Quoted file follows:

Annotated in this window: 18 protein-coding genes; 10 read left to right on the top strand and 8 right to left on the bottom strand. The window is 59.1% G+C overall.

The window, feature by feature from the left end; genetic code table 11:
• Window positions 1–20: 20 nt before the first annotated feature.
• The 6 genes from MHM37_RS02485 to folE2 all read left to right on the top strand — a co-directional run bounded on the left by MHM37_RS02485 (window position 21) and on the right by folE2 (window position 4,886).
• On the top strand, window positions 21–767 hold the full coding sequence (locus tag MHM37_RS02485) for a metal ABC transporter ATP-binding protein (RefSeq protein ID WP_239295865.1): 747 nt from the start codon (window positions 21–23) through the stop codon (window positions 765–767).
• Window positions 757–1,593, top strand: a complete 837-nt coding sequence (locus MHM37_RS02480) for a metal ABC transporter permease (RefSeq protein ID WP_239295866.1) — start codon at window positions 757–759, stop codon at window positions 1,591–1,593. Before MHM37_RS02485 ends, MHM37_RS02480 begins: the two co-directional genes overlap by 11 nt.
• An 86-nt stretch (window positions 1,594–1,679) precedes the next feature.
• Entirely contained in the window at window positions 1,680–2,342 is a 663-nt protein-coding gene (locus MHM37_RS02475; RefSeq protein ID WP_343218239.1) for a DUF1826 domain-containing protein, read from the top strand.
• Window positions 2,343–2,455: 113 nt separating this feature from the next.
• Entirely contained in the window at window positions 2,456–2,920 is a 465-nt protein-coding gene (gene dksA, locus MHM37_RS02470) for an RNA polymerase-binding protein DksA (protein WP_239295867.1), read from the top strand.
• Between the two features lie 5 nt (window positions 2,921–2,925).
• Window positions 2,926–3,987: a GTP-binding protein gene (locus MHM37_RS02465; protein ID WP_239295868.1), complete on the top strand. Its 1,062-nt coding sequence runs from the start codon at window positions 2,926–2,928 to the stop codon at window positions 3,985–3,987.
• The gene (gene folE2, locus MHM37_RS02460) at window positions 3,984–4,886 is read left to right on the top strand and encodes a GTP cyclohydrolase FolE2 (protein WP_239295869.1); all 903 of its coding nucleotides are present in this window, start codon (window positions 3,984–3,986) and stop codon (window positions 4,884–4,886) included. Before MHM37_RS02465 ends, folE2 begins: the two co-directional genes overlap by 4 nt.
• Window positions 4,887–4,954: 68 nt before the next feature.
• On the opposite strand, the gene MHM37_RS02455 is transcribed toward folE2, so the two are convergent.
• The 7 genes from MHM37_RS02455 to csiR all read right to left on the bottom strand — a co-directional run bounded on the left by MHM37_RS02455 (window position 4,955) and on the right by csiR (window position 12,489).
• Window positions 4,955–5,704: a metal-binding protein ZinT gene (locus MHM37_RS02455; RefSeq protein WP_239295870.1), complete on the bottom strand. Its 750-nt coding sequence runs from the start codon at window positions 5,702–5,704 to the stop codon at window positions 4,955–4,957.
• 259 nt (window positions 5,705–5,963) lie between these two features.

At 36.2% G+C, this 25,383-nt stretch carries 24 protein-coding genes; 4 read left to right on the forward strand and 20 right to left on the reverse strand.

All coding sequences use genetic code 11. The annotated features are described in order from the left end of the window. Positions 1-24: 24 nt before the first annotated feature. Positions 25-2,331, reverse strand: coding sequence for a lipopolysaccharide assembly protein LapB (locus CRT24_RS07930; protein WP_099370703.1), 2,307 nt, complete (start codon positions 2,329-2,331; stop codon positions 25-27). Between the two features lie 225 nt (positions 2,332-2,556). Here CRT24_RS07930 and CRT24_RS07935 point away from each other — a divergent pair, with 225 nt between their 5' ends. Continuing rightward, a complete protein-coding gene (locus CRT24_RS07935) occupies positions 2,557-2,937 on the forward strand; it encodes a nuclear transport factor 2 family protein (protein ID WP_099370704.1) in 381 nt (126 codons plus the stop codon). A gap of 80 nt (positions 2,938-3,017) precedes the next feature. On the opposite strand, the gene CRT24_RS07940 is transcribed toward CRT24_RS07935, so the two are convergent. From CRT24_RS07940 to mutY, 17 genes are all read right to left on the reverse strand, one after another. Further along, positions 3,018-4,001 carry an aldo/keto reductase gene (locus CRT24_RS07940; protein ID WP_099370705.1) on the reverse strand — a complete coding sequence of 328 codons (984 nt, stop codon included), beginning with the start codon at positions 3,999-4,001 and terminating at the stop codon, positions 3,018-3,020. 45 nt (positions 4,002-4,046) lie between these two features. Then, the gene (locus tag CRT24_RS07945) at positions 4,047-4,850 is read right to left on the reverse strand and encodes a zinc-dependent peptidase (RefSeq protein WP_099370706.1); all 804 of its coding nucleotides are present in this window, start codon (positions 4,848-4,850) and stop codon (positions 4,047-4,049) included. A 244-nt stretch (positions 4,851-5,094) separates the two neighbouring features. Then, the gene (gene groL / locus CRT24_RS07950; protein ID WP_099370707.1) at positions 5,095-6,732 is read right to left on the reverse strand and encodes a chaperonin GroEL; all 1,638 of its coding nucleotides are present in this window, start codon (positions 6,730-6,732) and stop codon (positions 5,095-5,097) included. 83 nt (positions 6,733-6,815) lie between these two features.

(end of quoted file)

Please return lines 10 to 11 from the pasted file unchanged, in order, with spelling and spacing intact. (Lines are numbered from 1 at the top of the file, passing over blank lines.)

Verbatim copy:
• Entirely contained in the window at window positions 2,456–2,920 is a 465-nt protein-coding gene (gene dksA, locus MHM37_RS02470) for an RNA polymerase-binding protein DksA (protein WP_239295867.1), read from the top strand.
• Between the two features lie 5 nt (window positions 2,921–2,925).